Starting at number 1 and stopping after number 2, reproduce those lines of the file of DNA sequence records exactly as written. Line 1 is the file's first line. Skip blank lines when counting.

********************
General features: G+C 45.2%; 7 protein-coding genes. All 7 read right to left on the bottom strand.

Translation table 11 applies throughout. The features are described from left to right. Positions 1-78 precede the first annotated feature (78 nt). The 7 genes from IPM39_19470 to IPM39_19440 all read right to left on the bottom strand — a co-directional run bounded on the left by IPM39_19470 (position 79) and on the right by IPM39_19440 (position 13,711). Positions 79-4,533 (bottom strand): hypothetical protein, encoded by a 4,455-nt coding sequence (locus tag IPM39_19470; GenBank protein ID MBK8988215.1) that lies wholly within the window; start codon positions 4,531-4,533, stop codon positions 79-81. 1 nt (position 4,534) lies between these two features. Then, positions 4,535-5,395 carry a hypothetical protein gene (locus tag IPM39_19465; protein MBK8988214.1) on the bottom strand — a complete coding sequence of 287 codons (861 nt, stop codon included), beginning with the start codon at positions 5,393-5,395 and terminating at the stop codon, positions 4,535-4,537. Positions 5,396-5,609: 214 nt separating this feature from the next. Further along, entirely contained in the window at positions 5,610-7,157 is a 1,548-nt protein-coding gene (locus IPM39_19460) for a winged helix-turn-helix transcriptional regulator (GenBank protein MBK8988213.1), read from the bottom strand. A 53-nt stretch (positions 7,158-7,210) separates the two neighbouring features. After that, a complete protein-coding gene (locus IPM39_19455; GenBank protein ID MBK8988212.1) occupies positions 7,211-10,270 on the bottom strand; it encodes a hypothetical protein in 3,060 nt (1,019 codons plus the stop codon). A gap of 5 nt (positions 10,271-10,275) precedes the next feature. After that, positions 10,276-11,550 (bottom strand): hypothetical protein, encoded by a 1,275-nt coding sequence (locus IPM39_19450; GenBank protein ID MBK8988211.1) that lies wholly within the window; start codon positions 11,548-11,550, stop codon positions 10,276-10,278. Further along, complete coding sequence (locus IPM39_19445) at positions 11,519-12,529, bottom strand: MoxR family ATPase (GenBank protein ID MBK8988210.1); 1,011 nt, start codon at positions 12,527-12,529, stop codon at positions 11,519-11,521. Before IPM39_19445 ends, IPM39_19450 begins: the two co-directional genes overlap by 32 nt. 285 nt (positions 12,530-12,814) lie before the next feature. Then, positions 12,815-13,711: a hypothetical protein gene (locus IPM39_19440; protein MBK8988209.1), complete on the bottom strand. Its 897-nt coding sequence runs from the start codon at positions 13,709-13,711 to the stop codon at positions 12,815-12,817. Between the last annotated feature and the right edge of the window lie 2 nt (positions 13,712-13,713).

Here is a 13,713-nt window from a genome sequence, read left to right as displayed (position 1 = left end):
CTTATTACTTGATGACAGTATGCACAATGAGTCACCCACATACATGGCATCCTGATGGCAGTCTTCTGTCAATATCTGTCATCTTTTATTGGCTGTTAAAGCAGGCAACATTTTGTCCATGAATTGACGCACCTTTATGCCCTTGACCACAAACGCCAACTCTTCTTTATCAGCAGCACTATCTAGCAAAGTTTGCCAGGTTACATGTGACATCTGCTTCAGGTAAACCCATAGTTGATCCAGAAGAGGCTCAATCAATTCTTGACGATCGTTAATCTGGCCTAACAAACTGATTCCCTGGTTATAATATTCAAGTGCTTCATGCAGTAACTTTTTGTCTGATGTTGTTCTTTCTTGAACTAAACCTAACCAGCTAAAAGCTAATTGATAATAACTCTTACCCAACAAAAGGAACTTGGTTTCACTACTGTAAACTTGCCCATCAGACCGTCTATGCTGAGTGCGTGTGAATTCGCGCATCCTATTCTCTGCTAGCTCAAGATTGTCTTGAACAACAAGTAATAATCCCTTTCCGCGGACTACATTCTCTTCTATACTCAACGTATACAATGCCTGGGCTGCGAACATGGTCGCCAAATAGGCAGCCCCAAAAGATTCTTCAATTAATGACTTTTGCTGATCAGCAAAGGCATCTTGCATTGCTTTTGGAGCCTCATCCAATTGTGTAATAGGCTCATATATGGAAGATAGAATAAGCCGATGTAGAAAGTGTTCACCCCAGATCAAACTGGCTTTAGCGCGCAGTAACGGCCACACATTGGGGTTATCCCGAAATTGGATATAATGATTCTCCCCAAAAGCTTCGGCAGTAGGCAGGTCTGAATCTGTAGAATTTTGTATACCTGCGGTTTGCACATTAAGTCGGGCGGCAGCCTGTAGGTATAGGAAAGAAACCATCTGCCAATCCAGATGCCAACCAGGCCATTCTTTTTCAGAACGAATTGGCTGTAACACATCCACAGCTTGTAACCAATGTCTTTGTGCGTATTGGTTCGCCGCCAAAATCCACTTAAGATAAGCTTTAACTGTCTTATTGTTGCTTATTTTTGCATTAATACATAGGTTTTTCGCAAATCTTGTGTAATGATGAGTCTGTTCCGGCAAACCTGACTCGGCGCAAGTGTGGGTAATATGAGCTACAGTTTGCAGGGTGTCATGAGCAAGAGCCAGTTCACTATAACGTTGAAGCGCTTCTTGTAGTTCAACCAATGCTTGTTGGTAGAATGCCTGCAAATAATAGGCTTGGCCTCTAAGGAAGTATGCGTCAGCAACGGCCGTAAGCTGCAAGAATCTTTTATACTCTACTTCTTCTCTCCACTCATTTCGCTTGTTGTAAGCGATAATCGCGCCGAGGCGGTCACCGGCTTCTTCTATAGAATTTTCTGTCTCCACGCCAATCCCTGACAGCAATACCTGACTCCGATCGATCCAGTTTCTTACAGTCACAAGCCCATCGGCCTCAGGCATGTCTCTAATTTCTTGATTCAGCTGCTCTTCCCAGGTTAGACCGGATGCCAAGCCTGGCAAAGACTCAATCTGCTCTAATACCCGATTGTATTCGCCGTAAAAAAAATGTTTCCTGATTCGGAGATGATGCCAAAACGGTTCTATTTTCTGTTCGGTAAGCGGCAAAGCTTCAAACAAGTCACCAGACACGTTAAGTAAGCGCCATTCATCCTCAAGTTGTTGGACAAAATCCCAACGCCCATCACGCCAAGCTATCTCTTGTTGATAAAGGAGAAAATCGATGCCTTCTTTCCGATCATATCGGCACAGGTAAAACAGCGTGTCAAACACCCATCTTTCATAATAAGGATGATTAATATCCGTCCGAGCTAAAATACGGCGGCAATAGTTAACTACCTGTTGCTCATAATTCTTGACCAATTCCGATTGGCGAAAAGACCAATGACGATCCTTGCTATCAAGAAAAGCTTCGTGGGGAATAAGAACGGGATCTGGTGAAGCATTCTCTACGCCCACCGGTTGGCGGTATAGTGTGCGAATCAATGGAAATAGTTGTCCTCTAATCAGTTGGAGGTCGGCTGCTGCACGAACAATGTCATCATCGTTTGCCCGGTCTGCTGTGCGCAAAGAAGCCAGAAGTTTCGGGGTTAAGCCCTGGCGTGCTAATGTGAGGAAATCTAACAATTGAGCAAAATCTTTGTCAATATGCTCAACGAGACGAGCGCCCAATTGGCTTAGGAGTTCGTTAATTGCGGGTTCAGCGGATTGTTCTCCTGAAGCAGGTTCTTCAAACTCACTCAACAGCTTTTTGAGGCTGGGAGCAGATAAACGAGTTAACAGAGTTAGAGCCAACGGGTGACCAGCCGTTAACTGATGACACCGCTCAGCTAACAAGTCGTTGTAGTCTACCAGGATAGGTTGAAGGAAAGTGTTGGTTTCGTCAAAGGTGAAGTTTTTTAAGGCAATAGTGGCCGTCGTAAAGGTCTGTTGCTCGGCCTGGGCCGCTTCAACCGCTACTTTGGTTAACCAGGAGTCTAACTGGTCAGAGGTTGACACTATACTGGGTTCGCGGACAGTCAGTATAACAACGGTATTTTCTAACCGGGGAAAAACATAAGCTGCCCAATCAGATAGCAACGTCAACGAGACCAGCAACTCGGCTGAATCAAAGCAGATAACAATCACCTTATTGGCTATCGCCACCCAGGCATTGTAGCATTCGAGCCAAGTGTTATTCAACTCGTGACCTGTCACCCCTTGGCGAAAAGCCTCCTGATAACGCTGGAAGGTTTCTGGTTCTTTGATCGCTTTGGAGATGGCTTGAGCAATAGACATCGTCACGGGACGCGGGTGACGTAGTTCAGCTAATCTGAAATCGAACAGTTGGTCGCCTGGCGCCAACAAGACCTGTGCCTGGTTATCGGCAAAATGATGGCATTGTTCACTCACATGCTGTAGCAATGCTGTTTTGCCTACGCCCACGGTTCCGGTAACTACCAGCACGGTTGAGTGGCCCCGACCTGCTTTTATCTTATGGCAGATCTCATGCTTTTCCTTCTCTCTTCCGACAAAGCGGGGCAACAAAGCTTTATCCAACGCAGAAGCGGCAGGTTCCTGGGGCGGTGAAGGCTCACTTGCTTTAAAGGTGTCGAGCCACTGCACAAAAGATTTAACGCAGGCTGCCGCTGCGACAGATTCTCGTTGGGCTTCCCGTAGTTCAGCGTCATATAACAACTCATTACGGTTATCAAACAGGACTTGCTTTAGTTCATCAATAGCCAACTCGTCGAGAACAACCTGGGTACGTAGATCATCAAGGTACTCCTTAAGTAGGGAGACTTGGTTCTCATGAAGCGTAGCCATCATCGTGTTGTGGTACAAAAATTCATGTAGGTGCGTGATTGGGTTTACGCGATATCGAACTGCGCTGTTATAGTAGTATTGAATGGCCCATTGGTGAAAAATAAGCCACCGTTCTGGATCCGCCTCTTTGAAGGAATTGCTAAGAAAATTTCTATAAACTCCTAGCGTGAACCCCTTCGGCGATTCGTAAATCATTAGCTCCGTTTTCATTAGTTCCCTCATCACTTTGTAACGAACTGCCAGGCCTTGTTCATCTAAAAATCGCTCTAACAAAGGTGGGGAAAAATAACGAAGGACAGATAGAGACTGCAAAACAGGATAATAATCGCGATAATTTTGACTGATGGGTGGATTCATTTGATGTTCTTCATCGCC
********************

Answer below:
General features: G+C 45.2%; 7 protein-coding genes. All 7 read right to left on the bottom strand.

Translation table 11 applies throughout. The features are described from left to right. Positions 1-78 precede the first annotated feature (78 nt). The 7 genes from IPM39_19470 to IPM39_19440 all read right to left on the bottom strand — a co-directional run bounded on the left by IPM39_19470 (position 79) and on the right by IPM39_19440 (position 13,711). Positions 79-4,533 (bottom strand): hypothetical protein, encoded by a 4,455-nt coding sequence (locus tag IPM39_19470; GenBank protein ID MBK8988215.1) that lies wholly within the window; start codon positions 4,531-4,533, stop codon positions 79-81. 1 nt (position 4,534) lies between these two features. Then, positions 4,535-5,395 carry a hypothetical protein gene (locus tag IPM39_19465; protein MBK8988214.1) on the bottom strand — a complete coding sequence of 287 codons (861 nt, stop codon included), beginning with the start codon at positions 5,393-5,395 and terminating at the stop codon, positions 4,535-4,537. Positions 5,396-5,609: 214 nt separating this feature from the next. Further along, entirely contained in the window at positions 5,610-7,157 is a 1,548-nt protein-coding gene (locus IPM39_19460) for a winged helix-turn-helix transcriptional regulator (GenBank protein MBK8988213.1), read from the bottom strand. A 53-nt stretch (positions 7,158-7,210) separates the two neighbouring features. After that, a complete protein-coding gene (locus IPM39_19455; GenBank protein ID MBK8988212.1) occupies positions 7,211-10,270 on the bottom strand; it encodes a hypothetical protein in 3,060 nt (1,019 codons plus the stop codon). A gap of 5 nt (positions 10,271-10,275) precedes the next feature. After that, positions 10,276-11,550 (bottom strand): hypothetical protein, encoded by a 1,275-nt coding sequence (locus IPM39_19450; GenBank protein ID MBK8988211.1) that lies wholly within the window; start codon positions 11,548-11,550, stop codon positions 10,276-10,278. Further along, complete coding sequence (locus IPM39_19445) at positions 11,519-12,529, bottom strand: MoxR family ATPase (GenBank protein ID MBK8988210.1); 1,011 nt, start codon at positions 12,527-12,529, stop codon at positions 11,519-11,521. Before IPM39_19445 ends, IPM39_19450 begins: the two co-directional genes overlap by 32 nt. 285 nt (positions 12,530-12,814) lie before the next feature. Then, positions 12,815-13,711: a hypothetical protein gene (locus IPM39_19440; protein MBK8988209.1), complete on the bottom strand. Its 897-nt coding sequence runs from the start codon at positions 13,709-13,711 to the stop codon at positions 12,815-12,817. Between the last annotated feature and the right edge of the window lie 2 nt (positions 13,712-13,713).